Bruxy devoted week five to considering the objections people have to this, those “But What About…?” questions that led him to call the message “But What About? Sunday.”   He often records an appendix to the sermons called “The Drive Home” and in this instance the supplement was actually longer than the sermon itself.    You can find the series online by going to The Meeting House and clicking on “Teaching” and then clicking on the series “Inglorious Pastors.”  (Yeah, they really called it that.)   You’ll see the “Drive Home” messages available there as well for listening live or downloading.

Greg Boyd

Boyd was in excellent form, and didn’t seem to miss a beat — or lack any energy — moving from the platform to handling individual questions  between the three services.   The audio portion of this morning’s teaching is also already uploaded, and a quick scan of the nearly two decades of sermons archived at the Woodland Hills site may help you find messages where he’s covered this back at home.

I got to shake Boyd’s hand tell him I was one of his “podrishioners,” his term for people who are part of the church’s vast podcast family.   Then I added — since Bruxy was standing nearby — that I was also one of Bruxy’s “podrishioners” as well.

I wish both of them well in proclaiming this aspect of Jesus’ teachings that is relatively absent from our churches; it’s gotta feel like swimming upstream sometimes.

…For my local readers, after leaving TMH, we drove across almost the entire stretch of Dundas Street, cutting through a variety of ethnic neighborhoods in Toronto, considered one of the world’s most diverse cities.   We ended up at Gerrard and Coxwell in an area specializing in Indian and Pakistani food, making somewhat random choices from a menu we didn’t fully comprehend and enjoying it all not knowing exactly what it all was.

Starting on Friday (5/21) you can catch a one-hour radio interview with Boyd and Cavey broadcast on Saturday (5/15)  on the Drew Marshall Show.

March 7, 2009

Jesus for President – The Tour Documentary DVD

jesus-for-presidentWe just finished watching all two hours of the DVD based on the book, Jesus for President by Shane Claiborne and Chris Haw.   Since I’ve already reviewed the book here, and because Claiborne’s take on politics is widely known, I thought I’d focus on the superficials of the DVD for those who might be considering the purchase.

The DVD opens with Shane describing what is about to happen as “a theological circus.”   Apt, perhaps; though there’s only one center ring and only four main performers.   The end-product isn’t really a documentary; there is no narrator, no backstory behind the tour, and only a couple of very brief special features showing how the tour bus was powered by cooking grease obtained from various restaurants along the route.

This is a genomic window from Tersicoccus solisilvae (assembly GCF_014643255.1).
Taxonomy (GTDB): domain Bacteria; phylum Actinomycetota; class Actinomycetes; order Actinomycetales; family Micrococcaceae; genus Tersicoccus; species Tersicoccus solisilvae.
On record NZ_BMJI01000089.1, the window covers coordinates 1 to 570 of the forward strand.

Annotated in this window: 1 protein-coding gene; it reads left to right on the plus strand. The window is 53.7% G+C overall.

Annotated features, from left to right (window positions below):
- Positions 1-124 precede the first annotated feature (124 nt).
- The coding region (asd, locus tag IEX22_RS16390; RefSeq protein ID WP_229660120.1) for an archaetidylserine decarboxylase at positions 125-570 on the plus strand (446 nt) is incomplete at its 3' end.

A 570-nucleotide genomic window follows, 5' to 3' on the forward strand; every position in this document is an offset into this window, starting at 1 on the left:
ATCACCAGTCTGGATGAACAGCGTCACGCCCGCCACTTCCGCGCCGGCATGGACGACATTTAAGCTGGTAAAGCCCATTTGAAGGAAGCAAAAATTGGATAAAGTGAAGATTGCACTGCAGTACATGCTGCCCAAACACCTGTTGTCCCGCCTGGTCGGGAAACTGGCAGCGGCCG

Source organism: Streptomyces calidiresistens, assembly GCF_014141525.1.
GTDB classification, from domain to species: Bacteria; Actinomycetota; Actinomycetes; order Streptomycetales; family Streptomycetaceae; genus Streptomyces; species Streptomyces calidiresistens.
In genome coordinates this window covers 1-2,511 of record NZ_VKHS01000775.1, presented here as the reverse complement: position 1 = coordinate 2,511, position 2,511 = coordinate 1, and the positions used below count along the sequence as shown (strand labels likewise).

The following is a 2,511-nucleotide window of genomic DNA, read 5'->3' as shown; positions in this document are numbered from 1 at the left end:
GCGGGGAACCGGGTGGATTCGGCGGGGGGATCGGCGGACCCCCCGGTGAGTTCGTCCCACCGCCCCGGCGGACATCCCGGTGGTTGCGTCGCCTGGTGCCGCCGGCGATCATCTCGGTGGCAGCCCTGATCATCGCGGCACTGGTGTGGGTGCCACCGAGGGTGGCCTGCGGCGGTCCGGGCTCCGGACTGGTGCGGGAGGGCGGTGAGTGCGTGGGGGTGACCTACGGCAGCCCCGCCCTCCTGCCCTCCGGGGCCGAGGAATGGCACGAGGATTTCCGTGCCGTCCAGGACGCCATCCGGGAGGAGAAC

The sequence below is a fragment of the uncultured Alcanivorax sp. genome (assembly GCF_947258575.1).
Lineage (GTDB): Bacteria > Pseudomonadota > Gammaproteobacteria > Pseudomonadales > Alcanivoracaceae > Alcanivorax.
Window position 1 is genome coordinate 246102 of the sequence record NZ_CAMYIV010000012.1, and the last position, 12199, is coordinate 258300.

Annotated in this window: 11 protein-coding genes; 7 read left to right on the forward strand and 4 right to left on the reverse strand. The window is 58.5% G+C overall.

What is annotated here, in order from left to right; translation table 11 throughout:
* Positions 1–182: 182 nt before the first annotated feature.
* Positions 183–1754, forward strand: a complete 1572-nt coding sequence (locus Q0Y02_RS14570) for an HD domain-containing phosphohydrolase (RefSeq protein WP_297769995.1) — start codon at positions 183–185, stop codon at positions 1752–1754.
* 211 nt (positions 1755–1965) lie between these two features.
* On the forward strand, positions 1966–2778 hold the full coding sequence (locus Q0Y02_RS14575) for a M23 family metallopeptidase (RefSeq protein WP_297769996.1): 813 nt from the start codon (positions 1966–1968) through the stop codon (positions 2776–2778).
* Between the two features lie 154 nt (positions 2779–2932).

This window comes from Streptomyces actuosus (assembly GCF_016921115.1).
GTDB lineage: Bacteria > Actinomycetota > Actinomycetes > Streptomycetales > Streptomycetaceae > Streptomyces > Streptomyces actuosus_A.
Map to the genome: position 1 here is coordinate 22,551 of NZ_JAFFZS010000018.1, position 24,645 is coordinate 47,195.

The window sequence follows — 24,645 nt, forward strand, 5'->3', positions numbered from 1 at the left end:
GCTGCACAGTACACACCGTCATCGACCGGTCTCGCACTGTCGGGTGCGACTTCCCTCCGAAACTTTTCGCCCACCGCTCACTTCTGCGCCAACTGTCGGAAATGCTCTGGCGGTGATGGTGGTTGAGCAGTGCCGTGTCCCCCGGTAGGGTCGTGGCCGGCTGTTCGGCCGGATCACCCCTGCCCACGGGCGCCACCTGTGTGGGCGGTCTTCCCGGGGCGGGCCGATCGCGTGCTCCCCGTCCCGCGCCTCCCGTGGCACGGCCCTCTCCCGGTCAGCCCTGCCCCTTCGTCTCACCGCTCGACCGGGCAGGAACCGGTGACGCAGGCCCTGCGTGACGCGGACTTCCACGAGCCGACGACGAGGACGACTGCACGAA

shaneclaiborne3thumbnailInstead, there is a live reading of much of the book by authors Haw and Claiborne, delivered in a kind of tag-team approach; while graphics and simple animations scroll by on the giant screen behind them, occasionally copied full screen for us to watch at home also.

They share the stage with two musicians who perform a rather raw, eclectic mix of music that is no doubt partly derived from the Tennessee hills where Shane was raised, part negro spiritual, part chant, part classical hymnody, part blues, part roots music, part Appalachian and one song that has an almost Asian influence.   The two, one of whom doubles as bus driver, play a host of instruments, are not credited, in fact there are no credits at all, which is unfortunate because the origin (and copyrights) on much of the music will certainly be the object of much speculation. (Did Shane write some of the songs?)

chris-hawThe documentary aspect of the film figures in as the camera cuts between different cities on the tour, which seemed to favour older church buildings for most of its venues.   (For my Canadian readers, the Toronto date wasn’t part of the film.)   There are a few road shots, but the book’s content and the music takes up a good 98% of what you see.

Having read the book, I found the DVD to be a good refresher.   There are a few adlibs where Shane particularly reminds us of the parallels between church history and the present place the U.S. finds itself in Iraq and Afghanistan.   The projected graphics add an extra dimension, although the book itself contains many of the same images.

Shane’s writing and mission are well known to many of us.    The DVD is a good introduction for those who haven’t heard him speak in person, and also introduces us to Chris Haw who I’m sure we’ll also hear from again.   For some however, both the music and film footage will prove to be just too raw, and for those, the book itself might be the better purchase.

Photos:  Shane (upper) Chris (lower)

Related Link on this Blog:  Jesus for President – Book Review

Today’s Bonus Item
funny-dog-pictures-jesus-shepherdA few days ago this blog brought you a Biblical reference on the ‘lolcats’ site, ICanHasCheezburger; and obviously the dogs don’t want to be outdone.   This one is from their related site IHasAHotDog.com where you too (as opposed to U2) can create laugh-out-loud dog pictures.   This one, however, may be a little sacreligious.